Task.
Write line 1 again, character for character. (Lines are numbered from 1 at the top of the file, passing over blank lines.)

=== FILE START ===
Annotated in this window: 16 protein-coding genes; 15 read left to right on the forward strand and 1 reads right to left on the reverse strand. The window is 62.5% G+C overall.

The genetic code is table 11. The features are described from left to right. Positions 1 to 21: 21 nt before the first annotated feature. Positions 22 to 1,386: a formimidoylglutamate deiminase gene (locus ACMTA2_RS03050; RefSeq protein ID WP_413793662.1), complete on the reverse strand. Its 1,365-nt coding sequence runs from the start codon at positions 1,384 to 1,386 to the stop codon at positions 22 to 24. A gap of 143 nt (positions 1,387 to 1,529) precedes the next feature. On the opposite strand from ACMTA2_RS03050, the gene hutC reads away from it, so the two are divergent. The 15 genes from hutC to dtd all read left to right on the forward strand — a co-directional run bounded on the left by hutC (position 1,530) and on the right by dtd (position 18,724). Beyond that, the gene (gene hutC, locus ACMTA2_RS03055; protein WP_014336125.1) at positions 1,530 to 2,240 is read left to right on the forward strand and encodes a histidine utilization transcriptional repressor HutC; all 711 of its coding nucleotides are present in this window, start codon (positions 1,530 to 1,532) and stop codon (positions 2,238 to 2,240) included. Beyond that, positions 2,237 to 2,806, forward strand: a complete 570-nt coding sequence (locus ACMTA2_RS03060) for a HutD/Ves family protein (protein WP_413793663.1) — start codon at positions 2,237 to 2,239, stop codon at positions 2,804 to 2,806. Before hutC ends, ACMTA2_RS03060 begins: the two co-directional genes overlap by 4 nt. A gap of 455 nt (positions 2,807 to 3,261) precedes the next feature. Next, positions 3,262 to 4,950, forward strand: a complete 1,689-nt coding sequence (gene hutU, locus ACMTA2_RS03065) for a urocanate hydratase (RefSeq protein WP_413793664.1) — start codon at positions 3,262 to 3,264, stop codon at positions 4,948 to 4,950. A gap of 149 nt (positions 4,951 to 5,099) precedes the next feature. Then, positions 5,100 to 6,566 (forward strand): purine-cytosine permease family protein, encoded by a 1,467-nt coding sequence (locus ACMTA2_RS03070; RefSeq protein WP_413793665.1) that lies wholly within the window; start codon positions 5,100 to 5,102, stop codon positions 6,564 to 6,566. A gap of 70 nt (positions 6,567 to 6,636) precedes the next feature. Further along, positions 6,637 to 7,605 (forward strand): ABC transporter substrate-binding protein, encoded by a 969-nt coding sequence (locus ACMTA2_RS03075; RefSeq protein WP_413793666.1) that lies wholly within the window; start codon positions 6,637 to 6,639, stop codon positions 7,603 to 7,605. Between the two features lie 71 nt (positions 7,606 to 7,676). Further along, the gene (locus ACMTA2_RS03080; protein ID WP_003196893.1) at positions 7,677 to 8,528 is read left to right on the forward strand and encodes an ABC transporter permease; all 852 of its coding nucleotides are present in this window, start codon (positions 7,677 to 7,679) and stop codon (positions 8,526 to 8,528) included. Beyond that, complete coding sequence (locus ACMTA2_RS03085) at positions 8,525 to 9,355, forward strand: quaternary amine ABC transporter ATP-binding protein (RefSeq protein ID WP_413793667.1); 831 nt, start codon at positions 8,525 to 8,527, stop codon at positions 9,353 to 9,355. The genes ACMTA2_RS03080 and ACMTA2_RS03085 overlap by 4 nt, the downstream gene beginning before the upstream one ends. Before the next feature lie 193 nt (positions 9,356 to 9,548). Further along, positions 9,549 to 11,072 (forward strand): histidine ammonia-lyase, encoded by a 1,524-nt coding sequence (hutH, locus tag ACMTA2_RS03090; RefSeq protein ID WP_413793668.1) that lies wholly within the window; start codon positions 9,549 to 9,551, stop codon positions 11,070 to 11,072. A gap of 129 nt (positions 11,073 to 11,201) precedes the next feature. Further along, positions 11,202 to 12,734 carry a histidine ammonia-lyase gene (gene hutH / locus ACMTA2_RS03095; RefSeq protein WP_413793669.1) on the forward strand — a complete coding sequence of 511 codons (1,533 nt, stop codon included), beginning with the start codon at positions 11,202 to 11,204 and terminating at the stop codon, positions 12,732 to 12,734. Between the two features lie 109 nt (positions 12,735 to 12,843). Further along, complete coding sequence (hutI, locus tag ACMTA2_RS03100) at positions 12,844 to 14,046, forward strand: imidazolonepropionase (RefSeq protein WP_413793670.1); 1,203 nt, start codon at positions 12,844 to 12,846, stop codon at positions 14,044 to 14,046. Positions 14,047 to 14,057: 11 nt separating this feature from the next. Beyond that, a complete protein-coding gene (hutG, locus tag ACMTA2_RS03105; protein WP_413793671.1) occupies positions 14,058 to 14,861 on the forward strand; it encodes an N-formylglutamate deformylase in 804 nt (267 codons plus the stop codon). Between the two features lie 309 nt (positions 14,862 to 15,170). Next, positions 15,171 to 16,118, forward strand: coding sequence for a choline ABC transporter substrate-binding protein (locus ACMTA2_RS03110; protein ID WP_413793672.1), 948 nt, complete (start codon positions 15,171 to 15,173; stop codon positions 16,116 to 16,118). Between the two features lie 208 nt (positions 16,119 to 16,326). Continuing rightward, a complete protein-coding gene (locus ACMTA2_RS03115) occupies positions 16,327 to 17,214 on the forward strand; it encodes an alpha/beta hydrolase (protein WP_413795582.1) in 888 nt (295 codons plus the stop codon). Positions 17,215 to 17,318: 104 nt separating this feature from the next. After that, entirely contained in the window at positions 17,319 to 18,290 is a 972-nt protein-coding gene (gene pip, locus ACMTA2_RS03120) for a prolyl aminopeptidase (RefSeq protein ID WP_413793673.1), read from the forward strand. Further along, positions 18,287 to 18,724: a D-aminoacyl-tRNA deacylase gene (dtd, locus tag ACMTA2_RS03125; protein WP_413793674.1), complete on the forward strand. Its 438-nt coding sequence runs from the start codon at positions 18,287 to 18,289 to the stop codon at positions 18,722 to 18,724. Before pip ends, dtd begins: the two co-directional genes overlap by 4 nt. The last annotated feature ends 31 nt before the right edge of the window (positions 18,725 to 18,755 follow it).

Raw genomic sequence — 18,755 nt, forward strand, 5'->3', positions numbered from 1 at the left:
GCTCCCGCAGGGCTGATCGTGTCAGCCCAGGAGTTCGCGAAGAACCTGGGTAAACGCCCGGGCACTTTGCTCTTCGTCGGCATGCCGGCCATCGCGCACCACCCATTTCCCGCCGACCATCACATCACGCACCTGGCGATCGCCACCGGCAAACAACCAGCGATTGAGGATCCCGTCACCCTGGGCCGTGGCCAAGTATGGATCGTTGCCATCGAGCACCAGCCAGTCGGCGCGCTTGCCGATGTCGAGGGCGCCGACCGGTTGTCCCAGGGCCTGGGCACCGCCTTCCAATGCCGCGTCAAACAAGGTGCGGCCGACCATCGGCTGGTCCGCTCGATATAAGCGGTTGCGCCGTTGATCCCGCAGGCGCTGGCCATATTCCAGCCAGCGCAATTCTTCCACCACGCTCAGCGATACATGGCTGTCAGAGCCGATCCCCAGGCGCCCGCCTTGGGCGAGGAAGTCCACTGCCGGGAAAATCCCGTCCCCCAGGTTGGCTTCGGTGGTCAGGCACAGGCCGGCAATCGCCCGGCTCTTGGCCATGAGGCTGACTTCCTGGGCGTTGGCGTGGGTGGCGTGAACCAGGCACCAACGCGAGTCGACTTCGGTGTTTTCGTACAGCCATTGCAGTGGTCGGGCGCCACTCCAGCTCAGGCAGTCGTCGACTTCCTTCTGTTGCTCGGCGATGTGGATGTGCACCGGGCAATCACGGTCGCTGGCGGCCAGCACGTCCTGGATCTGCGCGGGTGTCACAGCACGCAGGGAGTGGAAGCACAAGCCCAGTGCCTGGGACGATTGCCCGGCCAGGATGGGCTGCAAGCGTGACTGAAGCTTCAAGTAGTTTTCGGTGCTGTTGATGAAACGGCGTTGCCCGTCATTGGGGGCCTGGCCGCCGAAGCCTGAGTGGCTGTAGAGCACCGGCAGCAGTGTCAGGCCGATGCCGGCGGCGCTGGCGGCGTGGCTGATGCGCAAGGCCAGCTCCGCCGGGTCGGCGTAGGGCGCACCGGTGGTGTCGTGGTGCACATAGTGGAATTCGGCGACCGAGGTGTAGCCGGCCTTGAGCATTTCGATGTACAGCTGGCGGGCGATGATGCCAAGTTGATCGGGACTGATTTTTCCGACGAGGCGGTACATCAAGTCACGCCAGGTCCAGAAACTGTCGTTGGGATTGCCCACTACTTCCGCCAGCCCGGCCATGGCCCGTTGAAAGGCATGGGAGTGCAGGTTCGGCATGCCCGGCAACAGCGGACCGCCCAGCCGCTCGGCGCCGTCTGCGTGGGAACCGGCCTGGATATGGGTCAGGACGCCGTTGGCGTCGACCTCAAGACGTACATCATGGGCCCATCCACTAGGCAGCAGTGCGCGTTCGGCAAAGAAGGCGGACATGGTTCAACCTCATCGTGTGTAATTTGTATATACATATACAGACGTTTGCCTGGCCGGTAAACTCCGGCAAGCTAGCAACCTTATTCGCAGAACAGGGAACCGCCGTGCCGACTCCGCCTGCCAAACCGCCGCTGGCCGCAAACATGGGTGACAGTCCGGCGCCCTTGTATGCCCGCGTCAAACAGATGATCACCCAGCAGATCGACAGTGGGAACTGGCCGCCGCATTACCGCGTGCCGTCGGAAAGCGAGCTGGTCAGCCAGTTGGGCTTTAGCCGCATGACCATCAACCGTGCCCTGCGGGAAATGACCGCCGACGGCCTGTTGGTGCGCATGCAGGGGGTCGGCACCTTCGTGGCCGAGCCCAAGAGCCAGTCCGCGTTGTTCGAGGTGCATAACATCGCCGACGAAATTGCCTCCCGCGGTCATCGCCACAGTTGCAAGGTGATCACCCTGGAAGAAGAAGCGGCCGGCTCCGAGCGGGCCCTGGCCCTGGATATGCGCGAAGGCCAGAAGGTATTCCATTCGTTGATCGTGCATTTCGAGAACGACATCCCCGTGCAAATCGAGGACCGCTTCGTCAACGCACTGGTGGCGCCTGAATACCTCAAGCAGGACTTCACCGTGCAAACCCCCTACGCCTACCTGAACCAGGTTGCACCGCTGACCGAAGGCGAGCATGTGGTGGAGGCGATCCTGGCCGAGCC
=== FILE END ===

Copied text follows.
Annotated in this window: 16 protein-coding genes; 15 read left to right on the forward strand and 1 reads right to left on the reverse strand. The window is 62.5% G+C overall.